Just because the government tells you something doesn’t mean you have to believe it.
Tomorrow: Julie Day reads Kij Johnson’s “The Empress Jingu Fishes” on the Small Beer podcast.
And check out Wired.com’s Geek Mom interview with Kij. Kij is off to Oxford to give the JRR Tolkien lecture on fantastic fiction and to teach a workshop: lovely!
I just interviewed Karen Lord, whose lovely new novel The Best of All Possible Worlds comes out from Del Rey next month, for BookPage. That should go up at the start of February.
In April it’s last chance to see Under the Poppy in Detroit. Do it!
The Village Voice gives Errantry a stormer of a review:
“With grand feeling and inventiveness, Hand writes of modern life edging just into the impossible. Her ragged modern characters, often lost or stoned or just unfixed in their lives, set out over moors or into hidden parks in search of realities less dispiriting than our own.”
Kelly’s “The Faery Handbag” is this week’s story on the Bookslinger app.
The first review has come in for the new ish of LCRW. Here’s Sam Tomaino at SF Revu on LCRW 28:
“Lady Churchill’s Rosebud Wristlet is the kind of magazine that you want to read slowly. Read a story. Put the magazine down. Absorb what you have just read. Then, after a while, read another story. Repeat. After more than a year’s absence here is issue #28 with more of their very different stories.”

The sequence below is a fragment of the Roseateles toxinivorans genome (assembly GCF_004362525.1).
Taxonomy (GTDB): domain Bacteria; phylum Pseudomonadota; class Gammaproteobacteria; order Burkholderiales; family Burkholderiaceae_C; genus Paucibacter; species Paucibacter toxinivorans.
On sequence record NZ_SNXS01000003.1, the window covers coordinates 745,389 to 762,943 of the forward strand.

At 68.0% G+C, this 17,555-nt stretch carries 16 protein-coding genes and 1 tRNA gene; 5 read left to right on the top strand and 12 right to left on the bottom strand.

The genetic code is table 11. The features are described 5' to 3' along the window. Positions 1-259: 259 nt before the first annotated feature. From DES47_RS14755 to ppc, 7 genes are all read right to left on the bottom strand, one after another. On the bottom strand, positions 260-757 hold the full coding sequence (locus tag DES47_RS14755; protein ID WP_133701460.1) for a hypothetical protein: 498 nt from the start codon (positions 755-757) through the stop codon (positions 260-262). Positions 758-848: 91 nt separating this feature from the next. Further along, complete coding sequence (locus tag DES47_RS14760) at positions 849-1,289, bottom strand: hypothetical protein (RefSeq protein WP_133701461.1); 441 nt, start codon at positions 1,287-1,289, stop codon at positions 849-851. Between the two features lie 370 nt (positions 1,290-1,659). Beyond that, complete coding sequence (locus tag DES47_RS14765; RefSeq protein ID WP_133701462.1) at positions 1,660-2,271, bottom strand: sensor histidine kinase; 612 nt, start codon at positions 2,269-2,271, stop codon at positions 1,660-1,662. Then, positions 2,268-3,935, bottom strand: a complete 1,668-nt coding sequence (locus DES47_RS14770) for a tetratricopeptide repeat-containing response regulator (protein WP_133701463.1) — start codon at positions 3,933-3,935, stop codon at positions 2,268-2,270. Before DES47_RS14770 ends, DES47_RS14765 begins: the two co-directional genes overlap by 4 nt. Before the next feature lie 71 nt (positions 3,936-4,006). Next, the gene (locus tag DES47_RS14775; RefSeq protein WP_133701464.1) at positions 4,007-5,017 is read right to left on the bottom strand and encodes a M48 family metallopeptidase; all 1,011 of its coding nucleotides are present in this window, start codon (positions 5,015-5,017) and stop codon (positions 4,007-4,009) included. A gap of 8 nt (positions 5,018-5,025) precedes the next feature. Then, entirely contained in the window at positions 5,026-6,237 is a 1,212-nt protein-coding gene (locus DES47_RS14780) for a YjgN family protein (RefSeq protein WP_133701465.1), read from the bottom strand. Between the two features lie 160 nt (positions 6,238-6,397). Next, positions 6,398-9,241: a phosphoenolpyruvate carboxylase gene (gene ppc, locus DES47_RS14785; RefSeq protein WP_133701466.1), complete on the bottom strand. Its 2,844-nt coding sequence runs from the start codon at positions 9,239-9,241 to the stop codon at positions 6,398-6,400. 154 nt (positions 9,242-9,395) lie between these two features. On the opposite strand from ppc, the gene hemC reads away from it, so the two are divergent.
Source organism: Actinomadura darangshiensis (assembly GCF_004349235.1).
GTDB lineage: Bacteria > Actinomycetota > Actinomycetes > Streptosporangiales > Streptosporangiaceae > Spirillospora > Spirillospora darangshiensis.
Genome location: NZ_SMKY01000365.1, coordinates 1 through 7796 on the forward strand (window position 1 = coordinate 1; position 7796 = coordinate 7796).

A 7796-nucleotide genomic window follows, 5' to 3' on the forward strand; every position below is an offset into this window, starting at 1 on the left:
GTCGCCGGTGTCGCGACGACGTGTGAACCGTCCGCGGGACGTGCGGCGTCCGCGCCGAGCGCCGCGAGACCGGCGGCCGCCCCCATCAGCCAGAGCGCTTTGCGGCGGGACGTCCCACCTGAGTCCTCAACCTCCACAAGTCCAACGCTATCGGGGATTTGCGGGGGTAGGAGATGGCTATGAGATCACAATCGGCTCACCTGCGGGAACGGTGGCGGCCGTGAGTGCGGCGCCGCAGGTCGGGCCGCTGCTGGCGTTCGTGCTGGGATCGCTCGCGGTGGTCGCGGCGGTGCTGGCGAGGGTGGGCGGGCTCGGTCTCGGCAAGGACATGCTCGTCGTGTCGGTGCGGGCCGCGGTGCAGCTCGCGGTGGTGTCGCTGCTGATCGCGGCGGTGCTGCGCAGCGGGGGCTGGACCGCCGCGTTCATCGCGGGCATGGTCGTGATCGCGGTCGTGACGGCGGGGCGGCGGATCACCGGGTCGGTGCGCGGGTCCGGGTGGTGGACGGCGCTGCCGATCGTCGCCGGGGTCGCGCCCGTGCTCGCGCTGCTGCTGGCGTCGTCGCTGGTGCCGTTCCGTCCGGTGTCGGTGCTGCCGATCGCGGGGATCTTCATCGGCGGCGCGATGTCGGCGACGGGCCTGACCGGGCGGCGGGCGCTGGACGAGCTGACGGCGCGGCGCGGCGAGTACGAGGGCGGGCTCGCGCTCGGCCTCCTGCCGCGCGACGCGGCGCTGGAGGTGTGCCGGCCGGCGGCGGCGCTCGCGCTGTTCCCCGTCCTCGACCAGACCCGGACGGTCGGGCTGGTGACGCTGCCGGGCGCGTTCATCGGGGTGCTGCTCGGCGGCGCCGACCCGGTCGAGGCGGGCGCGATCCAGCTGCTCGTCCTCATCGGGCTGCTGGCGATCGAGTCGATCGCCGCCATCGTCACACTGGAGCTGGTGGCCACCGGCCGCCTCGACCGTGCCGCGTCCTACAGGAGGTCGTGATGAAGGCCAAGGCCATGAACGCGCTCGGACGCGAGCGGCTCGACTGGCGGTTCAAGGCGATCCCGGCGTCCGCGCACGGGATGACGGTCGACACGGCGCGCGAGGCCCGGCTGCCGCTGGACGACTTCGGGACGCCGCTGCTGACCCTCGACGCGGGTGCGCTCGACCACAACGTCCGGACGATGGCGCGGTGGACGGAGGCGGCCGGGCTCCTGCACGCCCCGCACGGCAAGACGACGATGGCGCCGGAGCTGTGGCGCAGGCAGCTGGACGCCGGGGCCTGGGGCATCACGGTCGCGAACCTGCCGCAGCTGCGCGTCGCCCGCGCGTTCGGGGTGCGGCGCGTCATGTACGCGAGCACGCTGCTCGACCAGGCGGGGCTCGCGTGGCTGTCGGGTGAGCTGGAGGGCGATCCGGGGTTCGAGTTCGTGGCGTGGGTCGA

Scottish Television loves Alasdair Gray almost as much as we do. He’s doing another piece of public art in Glasgow—can’t wait to go over next summer and see it all—this time at the Western Baths Club. (Ok, so I may not be able to go see this one). Here’s the video of the unveiling of his previous mural in the Glasgow subway. It’s based on the art from Old Men in Love.
That’s it, out of time.
Here’s the deal: order a copy of The Liminal People from us today, January 10, 2012, and we’ll throw in the ebook for free as well as a copy of Ayize’s original edition that you can either keep in your amazing book collection or give it to a friend.